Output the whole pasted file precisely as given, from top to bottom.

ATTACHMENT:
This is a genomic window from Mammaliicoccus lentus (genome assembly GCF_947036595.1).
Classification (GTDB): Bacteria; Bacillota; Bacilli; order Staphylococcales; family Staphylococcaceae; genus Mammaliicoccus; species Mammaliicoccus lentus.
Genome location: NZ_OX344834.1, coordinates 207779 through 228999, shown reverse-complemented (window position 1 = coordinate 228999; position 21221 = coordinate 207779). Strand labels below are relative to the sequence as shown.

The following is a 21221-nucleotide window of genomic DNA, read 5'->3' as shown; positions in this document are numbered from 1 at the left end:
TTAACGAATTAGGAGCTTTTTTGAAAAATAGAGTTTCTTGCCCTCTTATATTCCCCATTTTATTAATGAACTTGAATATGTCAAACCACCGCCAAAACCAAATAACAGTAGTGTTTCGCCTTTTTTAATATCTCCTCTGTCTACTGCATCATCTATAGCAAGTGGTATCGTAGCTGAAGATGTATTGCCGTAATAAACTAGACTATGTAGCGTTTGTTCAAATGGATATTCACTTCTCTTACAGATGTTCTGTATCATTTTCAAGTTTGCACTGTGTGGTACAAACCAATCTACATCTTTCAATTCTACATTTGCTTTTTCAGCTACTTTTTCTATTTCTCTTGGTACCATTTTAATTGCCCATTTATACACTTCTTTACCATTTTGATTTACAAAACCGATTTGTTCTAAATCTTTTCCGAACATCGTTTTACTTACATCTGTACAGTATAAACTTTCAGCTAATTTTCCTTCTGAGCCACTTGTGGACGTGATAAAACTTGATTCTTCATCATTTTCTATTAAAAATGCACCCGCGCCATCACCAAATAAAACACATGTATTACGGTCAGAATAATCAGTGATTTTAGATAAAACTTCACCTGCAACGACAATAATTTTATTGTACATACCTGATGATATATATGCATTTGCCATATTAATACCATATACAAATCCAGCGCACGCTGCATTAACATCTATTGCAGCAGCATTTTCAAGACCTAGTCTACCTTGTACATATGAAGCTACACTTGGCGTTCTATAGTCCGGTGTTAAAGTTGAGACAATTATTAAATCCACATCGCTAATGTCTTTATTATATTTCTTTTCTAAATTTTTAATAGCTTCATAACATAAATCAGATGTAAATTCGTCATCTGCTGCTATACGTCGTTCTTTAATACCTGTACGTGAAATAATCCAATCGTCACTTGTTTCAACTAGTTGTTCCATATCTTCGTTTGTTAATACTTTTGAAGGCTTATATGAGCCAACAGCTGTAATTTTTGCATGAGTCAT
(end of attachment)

This is a genomic window from Mammaliicoccus lentus (genome assembly GCF_947036595.1).
Classification (GTDB): Bacteria; Bacillota; Bacilli; order Staphylococcales; family Staphylococcaceae; genus Mammaliicoccus; species Mammaliicoccus lentus.
Genome location: NZ_OX344834.1, coordinates 207779 through 228999, shown reverse-complemented (window position 1 = coordinate 228999; position 21221 = coordinate 207779). Strand labels below are relative to the sequence as shown.

The following is a 21221-nucleotide window of genomic DNA, read 5'->3' as shown; positions in this document are numbered from 1 at the left end:
TTAACGAATTAGGAGCTTTTTTGAAAAATAGAGTTTCTTGCCCTCTTATATTCCCCATTTTATTAATGAACTTGAATATGTCAAACCACCGCCAAAACCAAATAACAGTAGTGTTTCGCCTTTTTTAATATCTCCTCTGTCTACTGCATCATCTATAGCAAGTGGTATCGTAGCTGAAGATGTATTGCCGTAATAAACTAGACTATGTAGCGTTTGTTCAAATGGATATTCACTTCTCTTACAGATGTTCTGTATCATTTTCAAGTTTGCACTGTGTGGTACAAACCAATCTACATCTTTCAATTCTACATTTGCTTTTTCAGCTACTTTTTCTATTTCTCTTGGTACCATTTTAATTGCCCATTTATACACTTCTTTACCATTTTGATTTACAAAACCGATTTGTTCTAAATCTTTTCCGAACATCGTTTTACTTACATCTGTACAGTATAAACTTTCAGCTAATTTTCCTTCTGAGCCACTTGTGGACGTGATAAAACTTGATTCTTCATCATTTTCTATTAAAAATGCACCCGCGCCATCACCAAATAAAACACATGTATTACGGTCAGAATAATCAGTGATTTTAGATAAAACTTCACCTGCAACGACAATAATTTTATTGTACATACCTGATGATATATATGCATTTGCCATATTAATACCATATACAAATCCAGCGCACGCTGCATTAACATCTATTGCAGCAGCATTTTCAAGACCTAGTCTACCTTGTACATATGAAGCTACACTTGGCGTTCTATAGTCCGGTGTTAAAGTTGAGACAATTATTAAATCCACATCGCTAATGTCTTTATTATATTTCTTTTCTAAATTTTTAATAGCTTCATAACATAAATCAGATGTAAATTCGTCATCTGCTGCTATACGTCGTTCTTTAATACCTGTACGTGAAATAATCCAATCGTCACTTGTTTCAACTAGTTGTTCCATATCTTCGTTTGTTAATACTTTTGAAGGCTTATATGAGCCAACAGCTGTAATTTTTGCATGAGTCAT